As I suspected would be the case the ordinary folks in the pews saw all of this as much less dramatic and onerous than some seemed to want it to be; despite the hand-wringing and drama queening from some quarters (why assume that people are incapable of adapting and re-learning? We do it all the time!) it all went pretty smoothly at my parish, and everyone else I’ve polled, in various states, has said the same thing: we all had our little booklets, and we all screwed up here or there, but for the most part, it was fine. I didn’t notice anyone having distinct trouble or reacting negatively to the new texts.
And yes, I flubbed. I said “and with your spirit” mostly, but “and also with you” once, when I got distracted.
But I like saying it. I like finally being unified with the prayers of the rest of the Catholic world, who have all been saying “and with your spirit” all these years; more importantly, I like what it conveys.
I know a priest who has, for decades, interrupted the mass — over and over again — to say “thank you” each time the congregation said “and also with you.” He horizontal-ed the mass until it screamed for a little vertical! I wonder if he’ll still say “thank you” with each “and with your spirit.”
Since I had rather spontaneously reverted to the 1965 translation of a few of the prayers a while back, I was surprised at myself when I blew the “Lord I am not worthy.” I guess I’d been feeling cocky, or something. That’ll teach me!in this lovely WaPo video: it’s a good thing to be shaken back awake, and to think again about what we’re saying and not be on auto-pilot.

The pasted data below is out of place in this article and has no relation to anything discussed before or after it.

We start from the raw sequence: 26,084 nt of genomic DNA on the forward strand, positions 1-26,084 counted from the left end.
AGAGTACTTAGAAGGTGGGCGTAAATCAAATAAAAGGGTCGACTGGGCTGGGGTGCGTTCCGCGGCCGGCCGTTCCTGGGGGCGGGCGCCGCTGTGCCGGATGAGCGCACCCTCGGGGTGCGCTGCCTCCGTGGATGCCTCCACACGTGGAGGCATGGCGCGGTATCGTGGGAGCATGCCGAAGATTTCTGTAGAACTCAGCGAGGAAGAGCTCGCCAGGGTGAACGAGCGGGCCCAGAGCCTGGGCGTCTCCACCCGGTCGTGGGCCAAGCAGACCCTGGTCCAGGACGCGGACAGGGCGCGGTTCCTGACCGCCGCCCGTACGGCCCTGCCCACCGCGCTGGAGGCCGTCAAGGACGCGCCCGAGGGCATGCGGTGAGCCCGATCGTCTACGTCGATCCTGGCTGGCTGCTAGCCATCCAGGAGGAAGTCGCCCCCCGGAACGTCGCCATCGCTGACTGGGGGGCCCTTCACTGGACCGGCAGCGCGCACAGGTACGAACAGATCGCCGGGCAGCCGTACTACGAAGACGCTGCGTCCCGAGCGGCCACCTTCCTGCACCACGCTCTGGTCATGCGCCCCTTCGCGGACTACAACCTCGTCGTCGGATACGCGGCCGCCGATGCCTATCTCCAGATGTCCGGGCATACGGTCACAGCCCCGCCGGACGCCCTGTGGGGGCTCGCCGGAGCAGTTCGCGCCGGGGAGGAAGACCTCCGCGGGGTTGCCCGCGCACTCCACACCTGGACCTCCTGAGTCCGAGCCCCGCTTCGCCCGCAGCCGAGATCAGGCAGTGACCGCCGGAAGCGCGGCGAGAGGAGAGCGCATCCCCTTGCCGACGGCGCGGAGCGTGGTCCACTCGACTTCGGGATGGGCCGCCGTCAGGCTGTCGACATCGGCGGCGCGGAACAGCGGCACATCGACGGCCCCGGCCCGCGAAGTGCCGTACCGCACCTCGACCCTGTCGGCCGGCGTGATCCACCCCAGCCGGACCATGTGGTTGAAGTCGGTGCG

Musically, we have adapted pretty well; after a few grouchy weeks of people trying to decide if they liked the new settings, yesterday they sang out, and I think the newness of it all — and the escape from the plodding stuff we’ve been singing for at least a decade — seemed to bring vigor to our voices.
UPDATE: Tim Muldoon with a great piece about why liturgy matters, and why it ought not be beige
. . . liturgy connects us to a history of people reflecting on the meaning of Jesus’ life and work. It challenges us to see the world as the place where God’s kingdom is unfolding right now, but which summons us from our slumber to help make it happen. It draws us to the deep truths of ourselves as individuals before God and as a community of people practicing faith together, even when it’s hard. It slices open our hearts and lays bare the searing demands of love. It reminds us of our better selves by showing us a mirror in which we are both plaintiff and defendant charged with sin, but set free by a Christ who goes to the gallows in our place.
Buster being home for Thanksgiving, I shared this video with him, and he was quite taken with the richness and imagery of the newer translations: